- 7,99 €
A major international debut novel from a storyteller who couples a timelessly beguiling style to an energetically modern worldscape.
Thirteen passengers are stranded at an airport. Tokyo, their destination, is covered in snow and all flights are cancelled. To pass the night they form a huddle by the silent baggage carousels and tell each other stories.
Robert De Niro’s child, conceived in a Laundromat, masters the transubstantiation of matter and turns it against his enemies; a Ukrainian merchant is led by a wingless bird back to a lost lover; a man who edits other people’s memories has to confront his own past; a Chinese youth with amazing luck cuts men’s hair and cleans their ears; an entrepreneur risks losing everything in his obsession with a doll; a mute Turkish girl is left all alone in the house of German cartographer.
Told by people on a journey, these are stories about lives in transit. Stories from the great cities – New York, Istanbul, Delhi, Lagos, Paris, Buenos Aires – that grow in to a novel about the hopes and dreams and disappointments that connect people everywhere.
Dasgupta’s writing is utterly distinctive and fresh, so striking that it seems to come from the future and the past all at once, but in marrying a timeless mystery to an alert modernity, his cautionary tales manage to be reminiscent of both Ballard and Borges, depicting ordinary extraordinary individuals (some lost, some confused, some happy) in a world that remains ineffable, inexplicable, wonderful.
About the author
Rana Dasgupta was born in 1971, and grew up in Cambridge. He worked for a marketing consultancy in London and New York for a few years before moving to Delhi to write. His first novel, ‘Tokyo Cancelled’, a thirteen-part story cycle, was published in 2005 to widespread acclaim and has been translated into nine languages.
Dasgupta now lives permanently in Delhi, and writes for several periodicals, including the ‘Guardian’, ’New Statesman’ and BBC radio.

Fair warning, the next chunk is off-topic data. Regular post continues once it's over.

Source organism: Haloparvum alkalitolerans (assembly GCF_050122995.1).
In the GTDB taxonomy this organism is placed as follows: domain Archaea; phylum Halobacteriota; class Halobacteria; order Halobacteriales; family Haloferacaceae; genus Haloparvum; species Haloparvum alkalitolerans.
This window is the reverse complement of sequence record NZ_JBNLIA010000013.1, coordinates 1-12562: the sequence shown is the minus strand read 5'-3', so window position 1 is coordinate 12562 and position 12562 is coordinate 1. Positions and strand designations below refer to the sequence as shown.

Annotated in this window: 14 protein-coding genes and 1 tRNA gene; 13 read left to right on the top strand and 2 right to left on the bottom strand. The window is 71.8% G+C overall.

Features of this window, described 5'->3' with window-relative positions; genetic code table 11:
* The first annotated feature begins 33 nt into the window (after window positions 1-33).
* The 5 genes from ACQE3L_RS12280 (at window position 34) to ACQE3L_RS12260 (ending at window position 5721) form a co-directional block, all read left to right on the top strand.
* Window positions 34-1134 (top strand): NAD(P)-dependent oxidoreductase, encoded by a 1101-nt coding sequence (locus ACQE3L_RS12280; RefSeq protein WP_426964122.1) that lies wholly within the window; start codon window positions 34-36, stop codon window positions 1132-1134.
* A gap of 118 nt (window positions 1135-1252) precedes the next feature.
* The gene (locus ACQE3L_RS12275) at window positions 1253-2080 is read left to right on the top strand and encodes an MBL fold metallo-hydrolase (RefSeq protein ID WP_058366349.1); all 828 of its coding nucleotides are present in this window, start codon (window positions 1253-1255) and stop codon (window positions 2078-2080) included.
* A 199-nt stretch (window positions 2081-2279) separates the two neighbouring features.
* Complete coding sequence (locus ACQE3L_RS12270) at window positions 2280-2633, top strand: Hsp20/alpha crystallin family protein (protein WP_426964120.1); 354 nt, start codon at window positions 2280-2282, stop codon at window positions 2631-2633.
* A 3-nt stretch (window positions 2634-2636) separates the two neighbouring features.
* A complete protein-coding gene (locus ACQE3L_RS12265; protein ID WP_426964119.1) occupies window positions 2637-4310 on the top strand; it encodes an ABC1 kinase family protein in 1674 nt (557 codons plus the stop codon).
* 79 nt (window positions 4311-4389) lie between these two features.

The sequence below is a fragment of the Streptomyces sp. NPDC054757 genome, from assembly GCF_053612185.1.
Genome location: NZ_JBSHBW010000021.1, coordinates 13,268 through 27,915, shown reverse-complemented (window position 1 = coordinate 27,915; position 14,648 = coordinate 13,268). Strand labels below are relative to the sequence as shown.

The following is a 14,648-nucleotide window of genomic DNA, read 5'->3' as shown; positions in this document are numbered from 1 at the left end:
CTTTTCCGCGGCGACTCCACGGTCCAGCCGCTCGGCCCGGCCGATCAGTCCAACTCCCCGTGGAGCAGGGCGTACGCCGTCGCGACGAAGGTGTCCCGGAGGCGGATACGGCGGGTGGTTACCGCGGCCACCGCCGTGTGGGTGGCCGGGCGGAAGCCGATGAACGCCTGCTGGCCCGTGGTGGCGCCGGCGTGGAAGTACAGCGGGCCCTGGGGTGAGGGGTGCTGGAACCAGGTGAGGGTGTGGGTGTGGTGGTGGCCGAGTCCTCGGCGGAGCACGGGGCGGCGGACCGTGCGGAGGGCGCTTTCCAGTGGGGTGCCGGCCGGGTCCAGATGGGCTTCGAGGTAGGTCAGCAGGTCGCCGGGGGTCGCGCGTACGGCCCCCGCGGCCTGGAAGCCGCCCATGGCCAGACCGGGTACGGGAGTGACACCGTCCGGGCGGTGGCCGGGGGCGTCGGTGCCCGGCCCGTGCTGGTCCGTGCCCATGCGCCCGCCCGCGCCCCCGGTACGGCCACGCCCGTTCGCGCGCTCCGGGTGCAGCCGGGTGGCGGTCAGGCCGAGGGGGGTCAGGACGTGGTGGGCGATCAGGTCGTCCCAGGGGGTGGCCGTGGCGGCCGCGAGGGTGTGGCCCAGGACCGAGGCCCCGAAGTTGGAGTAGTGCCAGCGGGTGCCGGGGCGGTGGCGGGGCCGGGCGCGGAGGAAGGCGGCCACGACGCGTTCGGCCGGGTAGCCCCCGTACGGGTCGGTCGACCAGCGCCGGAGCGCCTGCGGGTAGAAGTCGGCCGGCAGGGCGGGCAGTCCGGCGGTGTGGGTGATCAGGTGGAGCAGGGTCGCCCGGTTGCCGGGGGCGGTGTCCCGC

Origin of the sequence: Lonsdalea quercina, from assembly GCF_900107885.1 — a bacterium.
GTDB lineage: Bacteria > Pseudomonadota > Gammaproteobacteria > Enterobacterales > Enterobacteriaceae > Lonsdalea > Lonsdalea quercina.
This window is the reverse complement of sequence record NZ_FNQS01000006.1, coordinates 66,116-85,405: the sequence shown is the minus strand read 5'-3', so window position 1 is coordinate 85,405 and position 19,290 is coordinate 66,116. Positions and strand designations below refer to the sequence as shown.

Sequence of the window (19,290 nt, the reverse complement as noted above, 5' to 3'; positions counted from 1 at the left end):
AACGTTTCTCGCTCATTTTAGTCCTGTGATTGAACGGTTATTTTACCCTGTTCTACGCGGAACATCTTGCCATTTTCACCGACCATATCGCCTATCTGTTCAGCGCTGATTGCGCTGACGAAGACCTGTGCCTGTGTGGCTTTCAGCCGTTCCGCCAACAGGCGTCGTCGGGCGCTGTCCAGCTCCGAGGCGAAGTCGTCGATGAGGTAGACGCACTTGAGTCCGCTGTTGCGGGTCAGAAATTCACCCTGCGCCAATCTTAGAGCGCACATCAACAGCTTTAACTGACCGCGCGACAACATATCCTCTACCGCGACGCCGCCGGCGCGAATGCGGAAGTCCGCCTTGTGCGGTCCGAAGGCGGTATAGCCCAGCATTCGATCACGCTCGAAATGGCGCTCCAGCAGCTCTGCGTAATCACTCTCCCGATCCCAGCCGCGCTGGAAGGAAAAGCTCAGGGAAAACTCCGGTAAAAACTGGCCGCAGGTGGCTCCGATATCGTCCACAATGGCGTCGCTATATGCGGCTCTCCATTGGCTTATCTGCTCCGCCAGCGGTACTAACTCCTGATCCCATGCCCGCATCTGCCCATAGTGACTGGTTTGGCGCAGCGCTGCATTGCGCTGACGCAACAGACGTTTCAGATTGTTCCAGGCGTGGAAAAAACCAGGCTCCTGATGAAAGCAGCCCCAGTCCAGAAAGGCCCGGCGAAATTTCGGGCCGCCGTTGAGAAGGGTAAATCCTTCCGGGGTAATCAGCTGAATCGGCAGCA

Dasgupta spins a self-consciously modern tapestry of freewheeling fantasies and subverted fairy tales with his ambitious first book. When a severe blizzard in Tokyo diverts a 747 to a remote airport, the stranded passengers gather around the baggage carousel to trade the sort of stories that strangers don't typically swap, unless one's fellow travelers are Beckett and Borges. Refracting the contemporary world's metropolises through a dystopian once-upon-a-time sensibility, Dasgupta tackles themes of transit, dislocation and uprootedness. His critique of consumerism and the global economy can be humorous: in "The Store on Madison Avenue," Robert de Niro's half-Chinese illegitimate son, Pavel, unites with Martin Scorsese and Isabella Rossellini's love child, who eats a magic box of Oreo cookies that transforms her into an upscale New York boutique. Dasgupta takes a more didactic tone in "The Memory Editor," about the prodigal son of an investment banker who goes to work for a corporate enterprise called "MyPast ," which gathers and markets ejected memories when a London of the near future literally loses its sense of history. Other tales discover poignant moments of connection, as when a wingless bird hobbles across Europe to reunite two lost lovers. Though Dasgupta's postmodern stories can be too pat, his sprawling, experimental project achieves an exotic luster.